A man that is in the shop where James Fiddis is has come to New York. James sent a box by him and this man has sent it to your Aunt Lucy [Fiddis] with shells, petrifaction, and coral, and other curiosities, one gold dollar, and some silver pieces. I have not seen them but the girls say they are beautiful. [Your cousin] Lucy [Fiddis] is still teaching but is getting tired of it. George Stratton boards there and Wilbur went home last week. His school that he has been to is out. Mr. Prindle commenced building on Front Street last fall. I have heard [it is built] with 3 front doors, and [he is] expecting to have several young men from the South to board and educate. I suppose he will furnish it soon. You have not written anything about your land lately. You do intend to let Stephen have it, I suppose. He has bought Augusta’s and gives her 26 dollars an acre. If you intend he shall have it, he will get a deed made out here and send you to sign, and you send it back and he will give you a mortgage or bond and mortgage, and have it recorded here. He will let you have one hundred dollars more this spring, and if he has good luck he can pay you another hundred another year and so on till it is all paid. I think your envelopes are very nice. I will have the girls enquire if they can go over tomorrow about how much we can get cloth for you a coat and pants for and if we can get Frank Taylor to come here & help Sarah make the coat, it would not cost near as much as it would to get them to make it. Frank has worked at Platt’s all winter on coats and perhaps we can get you some shirts. We must find out about if there is an agent here for Adams Express before we get them.
The hair wash I told you of is half ounce of sugar of lead, one ounce of lac sulpher put in a bottle to one pint of bay rum, or soft water will answer. Shake it up for several days before you use it, and when you use it, pour off a little and then shake it up. Our girls have it with water. For a week or two it will make the hair stiff but after a while it will be soft. It made Augusta’s darker and softer. Herman Goodrich’s wife was sick with typhoid fever several weeks before last. Her hair all came out. She used this [and] her hair came in darker and softer and she thinks that if your head is bare, it may color your head. I use it on my hair for coloring. I send 2 papers with this. [Your mother]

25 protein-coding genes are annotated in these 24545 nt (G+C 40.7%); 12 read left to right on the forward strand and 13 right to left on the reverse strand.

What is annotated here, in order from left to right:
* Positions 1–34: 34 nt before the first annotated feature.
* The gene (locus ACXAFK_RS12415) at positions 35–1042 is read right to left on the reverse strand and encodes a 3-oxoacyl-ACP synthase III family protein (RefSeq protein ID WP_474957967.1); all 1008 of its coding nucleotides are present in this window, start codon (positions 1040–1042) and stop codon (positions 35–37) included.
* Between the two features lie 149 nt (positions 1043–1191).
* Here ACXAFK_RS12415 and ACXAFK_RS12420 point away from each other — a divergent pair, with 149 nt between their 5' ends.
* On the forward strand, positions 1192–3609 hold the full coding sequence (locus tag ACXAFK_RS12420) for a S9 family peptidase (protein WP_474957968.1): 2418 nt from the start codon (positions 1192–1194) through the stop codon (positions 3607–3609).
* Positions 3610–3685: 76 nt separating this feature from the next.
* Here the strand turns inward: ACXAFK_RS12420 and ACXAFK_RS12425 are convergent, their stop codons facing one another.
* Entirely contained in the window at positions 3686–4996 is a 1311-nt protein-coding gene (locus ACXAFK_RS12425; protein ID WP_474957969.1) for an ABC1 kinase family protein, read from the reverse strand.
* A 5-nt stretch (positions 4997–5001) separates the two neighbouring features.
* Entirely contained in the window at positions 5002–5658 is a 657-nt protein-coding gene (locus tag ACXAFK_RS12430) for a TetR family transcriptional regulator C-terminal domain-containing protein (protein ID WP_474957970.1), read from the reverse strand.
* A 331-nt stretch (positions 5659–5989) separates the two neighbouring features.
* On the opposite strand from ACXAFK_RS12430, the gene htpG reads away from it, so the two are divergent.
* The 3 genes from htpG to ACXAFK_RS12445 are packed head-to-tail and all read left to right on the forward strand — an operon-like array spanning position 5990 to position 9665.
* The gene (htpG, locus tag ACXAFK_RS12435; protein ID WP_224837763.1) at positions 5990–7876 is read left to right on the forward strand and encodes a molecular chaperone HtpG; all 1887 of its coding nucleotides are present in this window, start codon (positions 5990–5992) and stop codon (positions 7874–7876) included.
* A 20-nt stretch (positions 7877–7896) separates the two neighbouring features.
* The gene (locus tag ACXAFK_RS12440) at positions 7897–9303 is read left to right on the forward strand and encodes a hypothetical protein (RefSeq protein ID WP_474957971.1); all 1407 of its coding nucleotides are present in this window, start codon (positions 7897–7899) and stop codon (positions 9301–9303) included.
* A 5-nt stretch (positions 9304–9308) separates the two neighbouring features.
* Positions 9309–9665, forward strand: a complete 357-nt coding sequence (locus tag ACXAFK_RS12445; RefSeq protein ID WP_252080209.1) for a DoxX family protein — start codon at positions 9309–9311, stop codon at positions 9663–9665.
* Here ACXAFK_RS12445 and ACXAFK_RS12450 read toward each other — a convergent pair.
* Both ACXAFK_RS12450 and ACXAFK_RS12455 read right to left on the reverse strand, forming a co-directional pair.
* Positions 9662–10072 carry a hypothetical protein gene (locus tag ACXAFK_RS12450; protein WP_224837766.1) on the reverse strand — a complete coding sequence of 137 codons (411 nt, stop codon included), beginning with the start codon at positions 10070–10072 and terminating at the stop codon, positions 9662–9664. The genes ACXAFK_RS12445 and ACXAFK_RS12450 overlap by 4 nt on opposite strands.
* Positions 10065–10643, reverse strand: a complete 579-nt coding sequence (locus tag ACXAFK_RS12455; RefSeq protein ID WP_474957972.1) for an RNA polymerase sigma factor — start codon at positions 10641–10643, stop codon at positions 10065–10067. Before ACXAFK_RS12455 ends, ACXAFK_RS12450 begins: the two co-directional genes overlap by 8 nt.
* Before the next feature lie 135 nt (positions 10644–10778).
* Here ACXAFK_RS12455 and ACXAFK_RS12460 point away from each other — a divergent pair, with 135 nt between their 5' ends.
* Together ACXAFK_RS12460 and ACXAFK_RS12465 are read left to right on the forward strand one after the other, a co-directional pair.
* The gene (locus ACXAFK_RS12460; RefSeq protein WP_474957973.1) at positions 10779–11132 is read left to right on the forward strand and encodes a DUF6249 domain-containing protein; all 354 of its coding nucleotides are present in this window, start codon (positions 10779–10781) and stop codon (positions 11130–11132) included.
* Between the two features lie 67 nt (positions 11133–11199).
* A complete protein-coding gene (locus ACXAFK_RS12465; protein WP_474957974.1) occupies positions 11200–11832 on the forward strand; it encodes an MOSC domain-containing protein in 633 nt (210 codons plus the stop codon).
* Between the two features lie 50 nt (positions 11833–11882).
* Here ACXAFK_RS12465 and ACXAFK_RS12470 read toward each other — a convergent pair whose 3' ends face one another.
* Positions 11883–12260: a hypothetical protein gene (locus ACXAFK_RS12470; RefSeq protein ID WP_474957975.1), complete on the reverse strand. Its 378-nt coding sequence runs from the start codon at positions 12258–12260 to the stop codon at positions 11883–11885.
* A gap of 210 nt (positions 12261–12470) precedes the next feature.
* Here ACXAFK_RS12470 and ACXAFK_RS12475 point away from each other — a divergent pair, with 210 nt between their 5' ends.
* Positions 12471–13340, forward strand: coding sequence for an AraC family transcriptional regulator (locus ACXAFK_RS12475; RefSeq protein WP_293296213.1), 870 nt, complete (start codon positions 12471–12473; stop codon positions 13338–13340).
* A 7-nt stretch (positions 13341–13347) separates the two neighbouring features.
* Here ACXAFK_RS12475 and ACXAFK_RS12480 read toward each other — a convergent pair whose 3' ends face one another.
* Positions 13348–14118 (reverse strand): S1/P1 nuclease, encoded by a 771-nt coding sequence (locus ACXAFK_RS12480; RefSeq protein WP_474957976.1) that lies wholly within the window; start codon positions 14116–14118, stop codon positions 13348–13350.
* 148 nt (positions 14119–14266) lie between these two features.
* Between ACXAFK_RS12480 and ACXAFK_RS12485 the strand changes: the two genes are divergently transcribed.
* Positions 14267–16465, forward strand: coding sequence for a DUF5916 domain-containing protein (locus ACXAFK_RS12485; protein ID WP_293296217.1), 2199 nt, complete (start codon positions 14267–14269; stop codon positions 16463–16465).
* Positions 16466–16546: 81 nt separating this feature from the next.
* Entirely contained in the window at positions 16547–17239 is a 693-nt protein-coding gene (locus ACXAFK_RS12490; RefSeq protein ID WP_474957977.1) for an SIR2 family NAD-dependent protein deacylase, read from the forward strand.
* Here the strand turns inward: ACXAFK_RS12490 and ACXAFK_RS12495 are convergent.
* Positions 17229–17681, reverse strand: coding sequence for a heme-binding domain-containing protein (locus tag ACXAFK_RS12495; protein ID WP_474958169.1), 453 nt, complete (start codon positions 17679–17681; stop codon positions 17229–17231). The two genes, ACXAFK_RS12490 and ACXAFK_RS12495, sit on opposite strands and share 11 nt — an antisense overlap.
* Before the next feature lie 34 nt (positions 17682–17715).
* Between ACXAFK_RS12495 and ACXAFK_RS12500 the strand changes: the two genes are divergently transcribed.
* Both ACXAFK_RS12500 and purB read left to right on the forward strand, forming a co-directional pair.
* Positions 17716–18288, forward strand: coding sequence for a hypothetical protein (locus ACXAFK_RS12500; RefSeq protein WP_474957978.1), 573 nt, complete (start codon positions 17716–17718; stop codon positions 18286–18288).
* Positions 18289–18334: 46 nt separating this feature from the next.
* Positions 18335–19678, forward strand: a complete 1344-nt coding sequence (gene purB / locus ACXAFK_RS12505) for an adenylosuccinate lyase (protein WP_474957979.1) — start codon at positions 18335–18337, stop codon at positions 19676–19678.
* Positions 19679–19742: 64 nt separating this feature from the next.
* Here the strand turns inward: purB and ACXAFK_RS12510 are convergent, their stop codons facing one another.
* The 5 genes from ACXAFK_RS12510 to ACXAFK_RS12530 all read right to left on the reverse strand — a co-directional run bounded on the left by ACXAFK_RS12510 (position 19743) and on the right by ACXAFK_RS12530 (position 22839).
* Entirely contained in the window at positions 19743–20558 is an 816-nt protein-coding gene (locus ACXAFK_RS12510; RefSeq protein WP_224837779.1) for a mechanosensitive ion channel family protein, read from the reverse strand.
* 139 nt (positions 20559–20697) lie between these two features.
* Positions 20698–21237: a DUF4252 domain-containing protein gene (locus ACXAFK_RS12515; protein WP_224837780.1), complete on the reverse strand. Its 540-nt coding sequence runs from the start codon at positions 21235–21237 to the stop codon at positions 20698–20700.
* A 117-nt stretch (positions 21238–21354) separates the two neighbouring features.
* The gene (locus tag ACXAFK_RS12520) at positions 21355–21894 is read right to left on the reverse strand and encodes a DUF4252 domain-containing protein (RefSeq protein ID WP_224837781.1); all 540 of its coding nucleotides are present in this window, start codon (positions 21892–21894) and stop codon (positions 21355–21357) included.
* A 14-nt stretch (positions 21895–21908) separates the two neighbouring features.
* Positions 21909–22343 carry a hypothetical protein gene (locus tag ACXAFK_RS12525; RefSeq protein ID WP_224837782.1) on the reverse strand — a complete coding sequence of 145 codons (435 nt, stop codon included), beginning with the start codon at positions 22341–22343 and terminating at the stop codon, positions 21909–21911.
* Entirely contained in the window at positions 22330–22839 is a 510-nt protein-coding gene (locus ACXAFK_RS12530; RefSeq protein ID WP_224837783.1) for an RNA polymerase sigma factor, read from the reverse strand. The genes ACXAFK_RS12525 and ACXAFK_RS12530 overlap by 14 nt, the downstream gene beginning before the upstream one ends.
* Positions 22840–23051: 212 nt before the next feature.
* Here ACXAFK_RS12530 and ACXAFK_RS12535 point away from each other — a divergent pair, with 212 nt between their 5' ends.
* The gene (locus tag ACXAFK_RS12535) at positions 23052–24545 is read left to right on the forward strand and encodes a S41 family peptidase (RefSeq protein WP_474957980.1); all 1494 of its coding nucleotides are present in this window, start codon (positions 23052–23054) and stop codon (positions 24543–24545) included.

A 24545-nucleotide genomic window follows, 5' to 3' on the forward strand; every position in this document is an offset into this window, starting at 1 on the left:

Goodrich also received the following letter from his sister Augusta:
March 14, 1865 Owego [New York]
Dear Brother Ralph. Sarah & I went to Owego yesterday & went to Platt’s clothing store. They still have your measure which they found after looking over the books for some time. We looked at cloth for coat, pants, & vest which they now wear alike here. It is $3.00 a yard and it will take 7 ½ yards for all, and the lining & trimmings would cost $12.00 more, making in all about $34.00. Besides the making, which if Sarah can get someone to help her, will not cost very much more, but they charge $8.50 at the shop for making a coat. There is no agent here as they used to be of the Adam’s Express, but the one here will sent it as far as it goes & then if there is an Express going to Little Rock, it will be transferred to that company & sent to you. The company here say it is perfectly safe & the way packages are sent. Is there a company or agent at Little Rock and should you like to have a suit sent so? If so, please write immediately and Stephen will get what you want sent & pay for it & let it go towards the land. And if you want shirts or anything else, just write. I wish I was going to be here to help make them, but I expect to go back [to Kansas] in about three weeks. I was in hopes to see you before I left, but hope you can come & see me sometime.
We send you [cloth] samples & please write which you like best. There was some black with a very little white mixed in but it was $3.50 a yard & these are newer goods. Write often to me. Ever your affectionate sister, — Augusta